Feb. 17—The Dalton Board of Education approved the sale of the former Dalton Correctional Center on Monday to the Dalton-Whitfield County Joint Development Authority.
The board members voted 4-0 — Tulley Johnson was absent — to sell the property for $580,000, although the technical sale price was $600,000, said Theresa Perry, Dalton Public Schools' chief financial officer. Atlanta-based developer Wood Partners has already made $20,000 in payments.
Wood Partners plans to create a multi-family development on the site, "hopefully sooner rather than later," said Carl Campbell, executive director of the Dalton-Whitfield Joint Development Authority. "I'm really excited about a nice development for our community that likely will (have) lots of young professionals living in the downtown area."
The old jail, at 501 W. Waugh St., was traded by the city of Dalton to Dalton Public Schools more than a decade ago in exchange for the school system moving its central offices from 100 Hamilton St. to City Hall, where they remain, Perry said.
"We've used it nominally for storage and parking, but not much beyond that, (because) it's designed for a jail."
First, the board members voted 4-0 to designate the site as surplus property, then to authorize Superintendent Tim Scott to sell it to the Joint Development Authority, which plans to transfer it to Wood Partners.
"Regarding the actual apartments, they are still in the design phase for now, but hope to finish that soon," Campbell said. "They have not closed on the property yet, but hope to do so in the coming months. Their desire would be to start demolition after closing and commence construction this year. Material shortages and cost inflation are an ever-changing landscape right now that can cause delays, but they are continuing to make progress and move forward. I am hopeful that we see lots of progress on the site soon."
"Glad to see it go," said Palmer Griffin, vice chairman of the school board.
Campbell is pleased to "get that off your plate," he said. The school system can use funds from the sale for other projects, such as renovations this summer at sites like Dalton High School.
The jail was closed two decades ago when the current jail at 806 Professional Blvd. opened. It was later used as the site of Dalton Municipal Court, but the county building inspector's office ordered the building closed in 2011 because of issues with the electrical system and plumbing.
The site is 4.5 acres. The building on Hamilton Street the city received in exchange for the jail site is now leased to the Carpet and Rug Institute and the Greater Dalton Chamber of Commerce for their headquarters.
After bids for a potential field house at Hammond Creek Middle School came in higher than expected, Dalton Public Schools is temporarily tabling the project and preparing to possibly scale back planned improvements at Dalton High School due to high costs, as well.
Bids for the field house ranged from $1.5-1.8 million, with construction costs per square foot more than double what's been typical during Rusty Lount's decade as the school system's director of operations, he said during Monday's school board work session.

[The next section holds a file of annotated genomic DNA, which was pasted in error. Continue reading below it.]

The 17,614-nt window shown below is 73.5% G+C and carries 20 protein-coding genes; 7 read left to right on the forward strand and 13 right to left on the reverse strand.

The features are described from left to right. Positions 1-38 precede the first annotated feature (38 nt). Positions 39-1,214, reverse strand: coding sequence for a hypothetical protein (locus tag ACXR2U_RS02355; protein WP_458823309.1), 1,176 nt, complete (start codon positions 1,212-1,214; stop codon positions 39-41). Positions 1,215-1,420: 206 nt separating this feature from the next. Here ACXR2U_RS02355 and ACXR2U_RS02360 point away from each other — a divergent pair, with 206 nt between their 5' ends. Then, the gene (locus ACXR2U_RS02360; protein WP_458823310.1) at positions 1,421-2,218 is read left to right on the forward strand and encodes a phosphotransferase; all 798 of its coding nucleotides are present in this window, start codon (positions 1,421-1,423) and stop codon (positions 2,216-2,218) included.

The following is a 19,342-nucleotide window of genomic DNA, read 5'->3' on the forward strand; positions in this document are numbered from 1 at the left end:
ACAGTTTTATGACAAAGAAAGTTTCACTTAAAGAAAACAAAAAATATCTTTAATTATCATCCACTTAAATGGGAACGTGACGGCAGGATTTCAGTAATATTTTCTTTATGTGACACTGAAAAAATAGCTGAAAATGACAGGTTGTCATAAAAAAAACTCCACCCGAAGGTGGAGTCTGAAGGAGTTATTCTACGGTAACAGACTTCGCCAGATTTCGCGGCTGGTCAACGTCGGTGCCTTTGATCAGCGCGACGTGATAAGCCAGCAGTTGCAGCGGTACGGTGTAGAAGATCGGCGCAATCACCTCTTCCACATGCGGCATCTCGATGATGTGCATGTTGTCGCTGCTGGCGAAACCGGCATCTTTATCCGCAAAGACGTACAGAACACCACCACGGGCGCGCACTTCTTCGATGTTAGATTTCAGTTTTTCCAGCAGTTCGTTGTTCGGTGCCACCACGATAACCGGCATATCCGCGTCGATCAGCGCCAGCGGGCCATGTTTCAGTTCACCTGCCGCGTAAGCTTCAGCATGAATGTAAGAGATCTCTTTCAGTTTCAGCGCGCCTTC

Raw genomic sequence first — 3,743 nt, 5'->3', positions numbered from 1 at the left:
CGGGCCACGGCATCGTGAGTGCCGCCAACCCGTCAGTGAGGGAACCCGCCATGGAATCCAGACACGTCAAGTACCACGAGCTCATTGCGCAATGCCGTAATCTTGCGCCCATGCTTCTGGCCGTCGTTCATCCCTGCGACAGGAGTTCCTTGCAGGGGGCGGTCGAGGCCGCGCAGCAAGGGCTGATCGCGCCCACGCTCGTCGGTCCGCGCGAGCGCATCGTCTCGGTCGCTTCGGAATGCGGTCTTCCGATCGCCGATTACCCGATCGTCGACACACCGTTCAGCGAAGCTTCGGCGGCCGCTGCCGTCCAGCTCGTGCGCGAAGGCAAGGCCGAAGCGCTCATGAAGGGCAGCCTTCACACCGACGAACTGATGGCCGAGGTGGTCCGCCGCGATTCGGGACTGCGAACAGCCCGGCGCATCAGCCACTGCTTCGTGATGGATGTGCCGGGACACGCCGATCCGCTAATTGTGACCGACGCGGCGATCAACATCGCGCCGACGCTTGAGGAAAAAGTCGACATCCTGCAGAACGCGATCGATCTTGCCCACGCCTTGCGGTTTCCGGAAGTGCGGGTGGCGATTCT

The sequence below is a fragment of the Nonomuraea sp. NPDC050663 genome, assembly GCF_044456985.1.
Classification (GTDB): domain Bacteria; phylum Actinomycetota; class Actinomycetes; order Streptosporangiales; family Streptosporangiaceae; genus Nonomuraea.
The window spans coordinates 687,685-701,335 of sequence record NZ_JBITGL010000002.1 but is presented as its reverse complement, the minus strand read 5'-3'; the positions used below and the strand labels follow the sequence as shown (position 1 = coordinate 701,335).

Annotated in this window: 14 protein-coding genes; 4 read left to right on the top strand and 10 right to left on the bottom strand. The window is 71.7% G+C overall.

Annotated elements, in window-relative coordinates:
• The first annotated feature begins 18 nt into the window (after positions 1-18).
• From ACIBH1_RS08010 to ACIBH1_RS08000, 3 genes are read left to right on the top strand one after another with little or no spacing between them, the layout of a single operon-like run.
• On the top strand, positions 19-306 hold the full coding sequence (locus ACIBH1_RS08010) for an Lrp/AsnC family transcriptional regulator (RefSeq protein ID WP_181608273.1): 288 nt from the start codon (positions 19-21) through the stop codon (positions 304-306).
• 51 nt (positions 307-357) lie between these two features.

"That's just where the price of materials (and labor) have gone."
Consequently, renovations at Dalton High planned for this year — from seating and lighting for the turf field to replacing gym lockers to parking lot repaving — will likely be more expensive than anticipated, Lount said. Therefore, certain pieces of the project could be prioritized over others, as "some areas are more critical than others," particularly regarding safety.
The school board plans to seek voter approval for another Education Special Purpose Local Option Sales Tax (ESPLOST) May 24, and the current ESPLOST the school system shares with Whitfield County Schools is running well ahead of projected revenues.
Improvements to Park Creek School, Roan School, Westwood School and the building most recently utilized as Morris Innovative High School will be specifically named in the referendum, but funds could also be used at other schools if necessary, Perry said. Adding classrooms and improving heating, ventilation and air conditioning (HVAC) at Roan could cost roughly $7 million, a half-dozen additional classrooms at Westwood School could be approximately $3 million, and roof and HVAC upgrades at Park Creek School potentially $9.5 million.
The maximum amount to be collected by ESPLOST VI would be $140 million, of which Dalton Public Schools would receive a maximum of nearly $52 million, or 37%, with the rest for Whitfield County Schools, Perry said. Percentages are based on enrollment of the two systems, and Dalton Public Schools currently has 7,779 students, which is up a dozen from this same point last year.
A SPLOST is a 1% sales tax on most goods sold in a county. School systems typically use their version to finance work like renovating current schools and building new ones.
The current five-year ESPLOST in Whitfield County has a maximum collection of $98 million, and that figure could be reached, as accumulated revenues are currently $2.8 million higher than projected over the course of the first four years of ESPLOST V, Perry said. January's revenues, which are based on December's sales tax activity, set a new monthly record, at $814,000, 38% higher than expectations.
Staff writer Charles Oliver contributed to this story.